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BBC Journalist tortured, right to work and inform violated

Written by on Saturday, 3 September 2011
Media and Internet, Politics and Society, Tajikistan
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Just as neweurasia regretted to learn that Urumboy Usmonov “still may face unjust criminal prosecution” – we again regret to learn that he was mistreated while in detention.

BBC‘s Central Asian Service, 10 year long Tajik journalist was arrested on June 13th and held in northern Tajikistan for suspicion membership in the Islamic Movement Hizb ut-Tahrir. The journalist was released on bail on July 14th. For more information, see: “Alleged religious association lands a BBC journalist in Tajik detention” and subsequent neweurasia pages.

In terms of physical torture, Usmonov was reportedly beaten and burnt with cigarettes while being held by authorities. Journalism.co.uk informs that Usmonov:

“…told a court that he was tortured and forced to sign a confession during his time in detention.”

The Associated Press reported that Fayzinisso Vokhidova, Usmonov’s lawyer, said the journalist avoided:

“talking about the alleged torture earlier for fear of worsening the mistreatment.”

On August 16th, during Usmonov’s prime days of trial, Central Asian Newswire said:

“Interior Minister Abdurahim Qahharov last month said that senior police will be dismissed if the reporter is found to be not guilty.”

But considering ASIA-Plus’s reporting of lawyer Vokhidova saying that Judge Shodikhon Nazarov “did not react to his [Usmonov] statement [about being tortured]”, one could troublesomely wonder if Qahharov’s statement will actually suffice. After all, if the Judge ignored his plea, then will the police do the same? Again – undoubtedly – let’s sure hope not!

But then again, on August 26th, Radio Free Europe/Radio Liberty said Usmonov’s lawyers quoted Khurshed Ghiyosov, head of the State Committee for National Security investigations department in Sughd Province:

“… Usmonov should have been provided with a lawyer immediately after his arrest, and a search of his home was not legal.”

So there is some reassurance, seeing as how the authorities are slowly-but-surely alluding to their wrong doings.

On August 24th, in a public statement, Amnesty International said:

“To the organization’s knowledge, no investigation has yet been carried out into allegations that he was tortured and ill-treated in pre-trial detention. The judge has reportedly yet to inquire into how he and his four co-defendants have been treated in pre-trial detention.”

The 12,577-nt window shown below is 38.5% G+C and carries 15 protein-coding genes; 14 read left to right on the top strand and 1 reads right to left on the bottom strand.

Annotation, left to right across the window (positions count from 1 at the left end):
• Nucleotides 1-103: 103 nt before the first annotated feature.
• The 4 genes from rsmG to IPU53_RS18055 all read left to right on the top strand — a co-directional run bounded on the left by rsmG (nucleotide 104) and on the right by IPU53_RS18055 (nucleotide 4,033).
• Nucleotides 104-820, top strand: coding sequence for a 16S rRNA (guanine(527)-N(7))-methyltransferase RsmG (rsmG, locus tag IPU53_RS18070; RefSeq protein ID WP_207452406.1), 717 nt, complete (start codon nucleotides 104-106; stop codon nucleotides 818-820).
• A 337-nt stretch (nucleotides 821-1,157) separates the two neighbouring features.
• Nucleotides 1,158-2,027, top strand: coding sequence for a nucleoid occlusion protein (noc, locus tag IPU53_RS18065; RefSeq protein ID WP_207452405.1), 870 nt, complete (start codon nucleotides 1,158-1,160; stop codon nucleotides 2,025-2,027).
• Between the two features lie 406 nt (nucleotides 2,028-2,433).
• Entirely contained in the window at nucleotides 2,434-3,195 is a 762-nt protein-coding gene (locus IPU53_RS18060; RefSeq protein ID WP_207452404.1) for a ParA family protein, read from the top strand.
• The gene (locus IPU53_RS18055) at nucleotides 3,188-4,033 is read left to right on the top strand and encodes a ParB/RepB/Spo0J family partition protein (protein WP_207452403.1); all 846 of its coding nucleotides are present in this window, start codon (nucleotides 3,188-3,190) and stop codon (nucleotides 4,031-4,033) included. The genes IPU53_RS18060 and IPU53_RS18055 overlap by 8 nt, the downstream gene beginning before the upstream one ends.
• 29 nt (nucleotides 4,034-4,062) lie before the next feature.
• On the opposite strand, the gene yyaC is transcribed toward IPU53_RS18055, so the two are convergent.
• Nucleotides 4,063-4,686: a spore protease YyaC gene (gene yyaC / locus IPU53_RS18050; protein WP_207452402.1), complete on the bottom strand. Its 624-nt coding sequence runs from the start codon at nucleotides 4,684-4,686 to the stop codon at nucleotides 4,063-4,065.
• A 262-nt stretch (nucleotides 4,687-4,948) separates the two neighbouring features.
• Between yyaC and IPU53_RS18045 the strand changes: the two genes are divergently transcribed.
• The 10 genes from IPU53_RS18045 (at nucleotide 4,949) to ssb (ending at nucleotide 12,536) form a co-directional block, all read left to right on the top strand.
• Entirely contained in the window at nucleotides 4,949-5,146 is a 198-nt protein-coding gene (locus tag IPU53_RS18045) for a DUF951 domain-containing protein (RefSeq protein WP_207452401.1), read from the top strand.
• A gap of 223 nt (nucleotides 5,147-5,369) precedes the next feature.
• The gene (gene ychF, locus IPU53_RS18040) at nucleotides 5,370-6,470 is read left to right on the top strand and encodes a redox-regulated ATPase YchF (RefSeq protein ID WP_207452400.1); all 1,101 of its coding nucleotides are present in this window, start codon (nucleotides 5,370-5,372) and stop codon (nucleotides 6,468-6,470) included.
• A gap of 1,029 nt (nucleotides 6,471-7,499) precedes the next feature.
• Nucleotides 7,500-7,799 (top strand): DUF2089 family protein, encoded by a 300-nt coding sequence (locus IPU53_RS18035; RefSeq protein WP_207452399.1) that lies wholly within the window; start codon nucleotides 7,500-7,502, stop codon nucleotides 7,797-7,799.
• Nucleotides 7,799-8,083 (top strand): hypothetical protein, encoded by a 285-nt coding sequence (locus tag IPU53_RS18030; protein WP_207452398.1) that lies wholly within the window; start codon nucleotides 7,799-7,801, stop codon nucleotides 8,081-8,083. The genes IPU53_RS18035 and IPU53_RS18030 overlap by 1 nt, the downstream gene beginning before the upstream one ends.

Amnesty International continues:

“Amnesty International believes that Urunboy Usmonov, who worked for the BBC Central Asian service for 10 years, was targeted to punish him for his journalistic work and for peacefully exercising his right to freedom of expression.”

English Pen posted a sample letter of protest online, “calling for the trumped up charges against Usmonov to be dropped immediately [and] condemning the reported torture of Usmonov and asking the authorities to investigate these claims”, to be sent to the Tajikistani Ministry of Foreign Affairs. The group calls upon the international community to add their own comments and join their cause. Some of the letter reads:

“Furthermore, I was troubled to learn that, when questioned during his trial last week, Mr Usmonov told the court that he had been tortured whilst in custody. Mr Usmonov claims to have been subjected to beatings following his arrest, and stated that security officers had burned his arms with cigarettes. He also claims to have been forced to sign a confession which had been dictated to him, pledging to remain in Tajikistan to face the charges. I am deeply concerned by these reports of torture, and call upon the authorities to investigate these claims as a matter of urgency and to bring those responsible to justice.”

But there is also another perspective on this case, in addition to the right to speak and inform.

When basic rights are stripped from journalists – thought it is overwhelmingly about Freedom of Expression, Speech and Press – it is also very much about violations against the basic international Right To Work.

Article 23 of the Universal Declaration of Human Rights – created by the United Nations, to which Tajikistan is a member state – says:

(1) Everyone has the right to work, to free choice of employment, to just and favourable conditions of work and to protection against unemployment.

(2) Everyone, without any discrimination, has the right to equal pay for equal work.

(3) Everyone who works has the right to just and favourable remuneration ensuring for himself and his family an existence worthy of human dignity, and supplemented, if necessary, by other means of social protection.

(4) Everyone has the right to form and to join trade unions for the protection of his interests.

Usmonov is a seasoned BBC journalist who was simply doing his job and informing the public by covering stories about Hizb ut-Tahrir, not agreeing or disagreeing, not forming personal opinions or affiliations with the group. To be tortured and violated in the ways in which he was, very unjustly takes away his ability to care for himself and his family and their livelihoods through his chosen path of successful employment, which just happens to be one the Tajik authorities are in most fear of.

All in all – neweurasia stands united in calling for an immediate end to all of Usmonov’s trumped Hizb ut-Tahrir affiliation accusations – for allowing the talented journalist to work and to do so freely and without restriction, especially void of unjust torture and mistreatment of any sort.

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